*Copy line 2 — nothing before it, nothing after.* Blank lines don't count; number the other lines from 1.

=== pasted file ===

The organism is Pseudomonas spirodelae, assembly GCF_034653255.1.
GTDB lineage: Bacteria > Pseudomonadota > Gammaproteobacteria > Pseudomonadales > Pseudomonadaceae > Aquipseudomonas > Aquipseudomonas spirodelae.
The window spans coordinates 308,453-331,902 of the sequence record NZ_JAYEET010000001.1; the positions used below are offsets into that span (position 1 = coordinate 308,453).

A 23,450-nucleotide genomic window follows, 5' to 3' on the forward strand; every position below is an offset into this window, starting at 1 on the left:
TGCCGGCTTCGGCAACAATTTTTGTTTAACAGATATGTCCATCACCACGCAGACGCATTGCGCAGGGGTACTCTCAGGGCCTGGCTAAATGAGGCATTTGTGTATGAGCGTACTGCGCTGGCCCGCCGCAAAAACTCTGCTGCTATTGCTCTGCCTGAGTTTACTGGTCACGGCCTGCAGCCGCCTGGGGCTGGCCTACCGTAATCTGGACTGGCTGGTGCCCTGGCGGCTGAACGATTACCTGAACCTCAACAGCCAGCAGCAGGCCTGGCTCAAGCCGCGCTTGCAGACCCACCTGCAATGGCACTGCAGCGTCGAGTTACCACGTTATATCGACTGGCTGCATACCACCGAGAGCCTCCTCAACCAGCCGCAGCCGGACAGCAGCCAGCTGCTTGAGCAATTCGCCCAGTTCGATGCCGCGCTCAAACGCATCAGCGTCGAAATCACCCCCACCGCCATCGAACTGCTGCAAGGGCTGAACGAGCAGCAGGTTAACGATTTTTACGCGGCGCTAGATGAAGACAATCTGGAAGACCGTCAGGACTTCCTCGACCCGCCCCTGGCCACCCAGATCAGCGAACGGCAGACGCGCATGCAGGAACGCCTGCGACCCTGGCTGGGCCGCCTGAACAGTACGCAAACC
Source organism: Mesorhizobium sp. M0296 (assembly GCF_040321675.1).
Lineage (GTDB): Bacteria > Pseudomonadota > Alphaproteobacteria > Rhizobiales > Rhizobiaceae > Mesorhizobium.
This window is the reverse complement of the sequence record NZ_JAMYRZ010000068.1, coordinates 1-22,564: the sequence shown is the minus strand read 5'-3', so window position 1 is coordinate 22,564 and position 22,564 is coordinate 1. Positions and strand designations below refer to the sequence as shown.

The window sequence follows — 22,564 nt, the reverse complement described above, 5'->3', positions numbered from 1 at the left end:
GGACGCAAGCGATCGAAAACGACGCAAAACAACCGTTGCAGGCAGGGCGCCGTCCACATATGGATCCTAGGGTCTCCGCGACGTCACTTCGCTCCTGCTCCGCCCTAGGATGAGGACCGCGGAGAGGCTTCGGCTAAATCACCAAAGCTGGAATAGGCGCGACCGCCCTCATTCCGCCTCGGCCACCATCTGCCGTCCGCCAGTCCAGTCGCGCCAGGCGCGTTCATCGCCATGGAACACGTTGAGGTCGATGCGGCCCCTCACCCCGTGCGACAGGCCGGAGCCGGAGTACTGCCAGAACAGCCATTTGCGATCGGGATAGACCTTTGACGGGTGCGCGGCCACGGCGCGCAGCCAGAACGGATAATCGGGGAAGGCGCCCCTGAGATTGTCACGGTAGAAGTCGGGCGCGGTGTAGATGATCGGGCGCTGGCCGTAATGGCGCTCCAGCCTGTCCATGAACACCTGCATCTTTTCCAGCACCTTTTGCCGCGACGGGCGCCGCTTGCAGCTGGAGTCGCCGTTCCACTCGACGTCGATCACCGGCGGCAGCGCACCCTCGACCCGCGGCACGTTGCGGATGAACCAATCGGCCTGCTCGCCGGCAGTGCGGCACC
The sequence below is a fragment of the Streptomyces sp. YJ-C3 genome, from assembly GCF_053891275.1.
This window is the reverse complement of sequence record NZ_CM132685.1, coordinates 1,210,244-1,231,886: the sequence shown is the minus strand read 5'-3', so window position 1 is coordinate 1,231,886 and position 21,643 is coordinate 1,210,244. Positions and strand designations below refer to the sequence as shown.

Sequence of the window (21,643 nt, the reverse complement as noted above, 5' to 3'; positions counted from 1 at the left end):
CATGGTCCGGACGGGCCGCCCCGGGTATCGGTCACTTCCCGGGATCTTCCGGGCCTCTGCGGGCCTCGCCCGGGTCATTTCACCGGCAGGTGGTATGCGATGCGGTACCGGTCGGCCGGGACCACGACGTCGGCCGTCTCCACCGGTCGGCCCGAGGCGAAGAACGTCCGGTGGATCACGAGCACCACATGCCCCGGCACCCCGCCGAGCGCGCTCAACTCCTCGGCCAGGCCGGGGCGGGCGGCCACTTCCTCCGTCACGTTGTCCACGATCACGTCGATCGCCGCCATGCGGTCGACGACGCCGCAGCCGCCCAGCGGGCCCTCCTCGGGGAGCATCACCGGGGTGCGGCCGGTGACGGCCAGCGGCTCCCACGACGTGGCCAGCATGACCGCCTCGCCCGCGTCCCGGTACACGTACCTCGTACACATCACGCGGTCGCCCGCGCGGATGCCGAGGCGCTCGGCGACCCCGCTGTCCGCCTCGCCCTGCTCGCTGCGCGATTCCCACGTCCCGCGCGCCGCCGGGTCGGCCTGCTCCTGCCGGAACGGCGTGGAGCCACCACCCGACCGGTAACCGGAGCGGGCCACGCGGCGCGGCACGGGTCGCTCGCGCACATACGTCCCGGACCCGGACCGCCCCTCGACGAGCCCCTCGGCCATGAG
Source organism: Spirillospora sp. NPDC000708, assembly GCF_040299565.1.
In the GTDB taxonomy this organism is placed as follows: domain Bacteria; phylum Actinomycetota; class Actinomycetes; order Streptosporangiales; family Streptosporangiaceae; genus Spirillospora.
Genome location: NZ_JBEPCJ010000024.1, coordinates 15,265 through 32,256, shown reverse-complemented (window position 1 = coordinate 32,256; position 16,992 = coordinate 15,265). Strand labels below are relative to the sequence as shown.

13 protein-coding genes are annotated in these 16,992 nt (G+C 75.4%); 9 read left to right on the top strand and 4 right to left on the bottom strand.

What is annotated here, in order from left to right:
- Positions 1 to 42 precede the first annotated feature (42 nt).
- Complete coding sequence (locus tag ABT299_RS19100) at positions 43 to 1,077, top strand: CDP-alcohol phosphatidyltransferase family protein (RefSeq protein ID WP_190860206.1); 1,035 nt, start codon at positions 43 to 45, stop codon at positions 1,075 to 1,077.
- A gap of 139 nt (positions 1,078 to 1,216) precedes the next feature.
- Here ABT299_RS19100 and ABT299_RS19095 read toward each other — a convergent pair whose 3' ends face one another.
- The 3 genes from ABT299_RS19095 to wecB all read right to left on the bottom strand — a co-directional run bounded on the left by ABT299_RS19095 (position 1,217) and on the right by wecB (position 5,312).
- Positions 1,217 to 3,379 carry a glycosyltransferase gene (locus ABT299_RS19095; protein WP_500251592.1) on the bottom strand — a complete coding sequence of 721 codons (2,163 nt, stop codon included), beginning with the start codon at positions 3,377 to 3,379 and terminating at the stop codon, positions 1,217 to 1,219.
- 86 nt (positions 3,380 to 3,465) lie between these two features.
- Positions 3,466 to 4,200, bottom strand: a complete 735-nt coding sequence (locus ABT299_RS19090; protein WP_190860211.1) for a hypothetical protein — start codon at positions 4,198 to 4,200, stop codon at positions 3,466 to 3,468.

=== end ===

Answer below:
GTDB lineage: Bacteria > Pseudomonadota > Gammaproteobacteria > Pseudomonadales > Pseudomonadaceae > Aquipseudomonas > Aquipseudomonas spirodelae.